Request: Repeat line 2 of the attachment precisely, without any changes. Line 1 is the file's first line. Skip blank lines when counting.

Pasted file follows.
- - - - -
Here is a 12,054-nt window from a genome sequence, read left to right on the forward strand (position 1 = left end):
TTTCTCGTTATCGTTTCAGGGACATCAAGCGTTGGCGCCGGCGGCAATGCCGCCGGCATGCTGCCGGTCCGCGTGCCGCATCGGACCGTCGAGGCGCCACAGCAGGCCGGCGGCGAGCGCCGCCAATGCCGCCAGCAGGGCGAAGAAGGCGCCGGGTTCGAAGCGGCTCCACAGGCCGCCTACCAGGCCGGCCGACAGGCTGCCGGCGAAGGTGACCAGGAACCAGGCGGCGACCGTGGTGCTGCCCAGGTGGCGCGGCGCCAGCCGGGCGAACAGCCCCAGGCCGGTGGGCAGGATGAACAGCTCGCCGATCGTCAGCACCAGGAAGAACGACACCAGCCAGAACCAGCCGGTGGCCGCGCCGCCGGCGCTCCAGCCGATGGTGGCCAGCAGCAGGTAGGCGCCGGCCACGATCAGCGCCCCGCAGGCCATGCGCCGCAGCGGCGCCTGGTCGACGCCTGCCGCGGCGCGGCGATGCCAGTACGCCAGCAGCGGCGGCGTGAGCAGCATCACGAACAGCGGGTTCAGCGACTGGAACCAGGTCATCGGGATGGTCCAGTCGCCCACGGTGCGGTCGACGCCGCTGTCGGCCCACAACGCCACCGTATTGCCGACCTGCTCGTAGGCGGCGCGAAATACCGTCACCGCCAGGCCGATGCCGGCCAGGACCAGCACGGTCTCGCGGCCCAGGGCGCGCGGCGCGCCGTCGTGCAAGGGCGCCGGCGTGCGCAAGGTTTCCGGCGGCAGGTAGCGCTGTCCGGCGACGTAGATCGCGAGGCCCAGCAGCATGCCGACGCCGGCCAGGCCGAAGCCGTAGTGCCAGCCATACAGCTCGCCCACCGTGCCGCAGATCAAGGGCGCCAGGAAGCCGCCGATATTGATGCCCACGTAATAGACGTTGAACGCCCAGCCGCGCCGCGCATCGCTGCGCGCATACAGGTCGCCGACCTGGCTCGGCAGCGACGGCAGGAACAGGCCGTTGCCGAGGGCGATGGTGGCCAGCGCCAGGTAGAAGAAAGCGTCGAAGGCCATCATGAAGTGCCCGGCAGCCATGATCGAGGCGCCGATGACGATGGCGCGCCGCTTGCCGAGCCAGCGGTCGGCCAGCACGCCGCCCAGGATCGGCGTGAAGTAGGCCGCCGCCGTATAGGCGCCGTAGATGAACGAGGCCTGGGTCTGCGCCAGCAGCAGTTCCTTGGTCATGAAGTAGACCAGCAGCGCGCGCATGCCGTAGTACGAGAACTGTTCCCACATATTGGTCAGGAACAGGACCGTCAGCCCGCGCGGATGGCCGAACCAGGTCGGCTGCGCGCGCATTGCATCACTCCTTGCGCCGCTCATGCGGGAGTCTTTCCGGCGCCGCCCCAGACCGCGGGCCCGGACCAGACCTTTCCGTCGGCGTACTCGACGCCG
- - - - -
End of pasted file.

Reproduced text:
TTTCTCGTTATCGTTTCAGGGACATCAAGCGTTGGCGCCGGCGGCAATGCCGCCGGCATGCTGCCGGTCCGCGTGCCGCATCGGACCGTCGAGGCGCCACAGCAGGCCGGCGGCGAGCGCCGCCAATGCCGCCAGCAGGGCGAAGAAGGCGCCGGGTTCGAAGCGGCTCCACAGGCCGCCTACCAGGCCGGCCGACAGGCTGCCGGCGAAGGTGACCAGGAACCAGGCGGCGACCGTGGTGCTGCCCAGGTGGCGCGGCGCCAGCCGGGCGAACAGCCCCAGGCCGGTGGGCAGGATGAACAGCTCGCCGATCGTCAGCACCAGGAAGAACGACACCAGCCAGAACCAGCCGGTGGCCGCGCCGCCGGCGCTCCAGCCGATGGTGGCCAGCAGCAGGTAGGCGCCGGCCACGATCAGCGCCCCGCAGGCCATGCGCCGCAGCGGCGCCTGGTCGACGCCTGCCGCGGCGCGGCGATGCCAGTACGCCAGCAGCGGCGGCGTGAGCAGCATCACGAACAGCGGGTTCAGCGACTGGAACCAGGTCATCGGGATGGTCCAGTCGCCCACGGTGCGGTCGACGCCGCTGTCGGCCCACAACGCCACCGTATTGCCGACCTGCTCGTAGGCGGCGCGAAATACCGTCACCGCCAGGCCGATGCCGGCCAGGACCAGCACGGTCTCGCGGCCCAGGGCGCGCGGCGCGCCGTCGTGCAAGGGCGCCGGCGTGCGCAAGGTTTCCGGCGGCAGGTAGCGCTGTCCGGCGACGTAGATCGCGAGGCCCAGCAGCATGCCGACGCCGGCCAGGCCGAAGCCGTAGTGCCAGCCATACAGCTCGCCCACCGTGCCGCAGATCAAGGGCGCCAGGAAGCCGCCGATATTGATGCCCACGTAATAGACGTTGAACGCCCAGCCGCGCCGCGCATCGCTGCGCGCATACAGGTCGCCGACCTGGCTCGGCAGCGACGGCAGGAACAGGCCGTTGCCGAGGGCGATGGTGGCCAGCGCCAGGTAGAAGAAAGCGTCGAAGGCCATCATGAAGTGCCCGGCAGCCATGATCGAGGCGCCGATGACGATGGCGCGCCGCTTGCCGAGCCAGCGGTCGGCCAGCACGCCGCCCAGGATCGGCGTGAAGTAGGCCGCCGCCGTATAGGCGCCGTAGATGAACGAGGCCTGGGTCTGCGCCAGCAGCAGTTCCTTGGTCATGAAGTAGACCAGCAGCGCGCGCATGCCGTAGTACGAGAACTGTTCCCACATATTGGTCAGGAACAGGACCGTCAGCCCGCGCGGATGGCCGAACCAGGTCGGCTGCGCGCGCATTGCATCACTCCTTGCGCCGCTCATGCGGGAGTCTTTCCGGCGCCGCCCCAGACCGCGGGCCCGGACCAGACCTTTCCGTCGGCGTACTCGACGCCG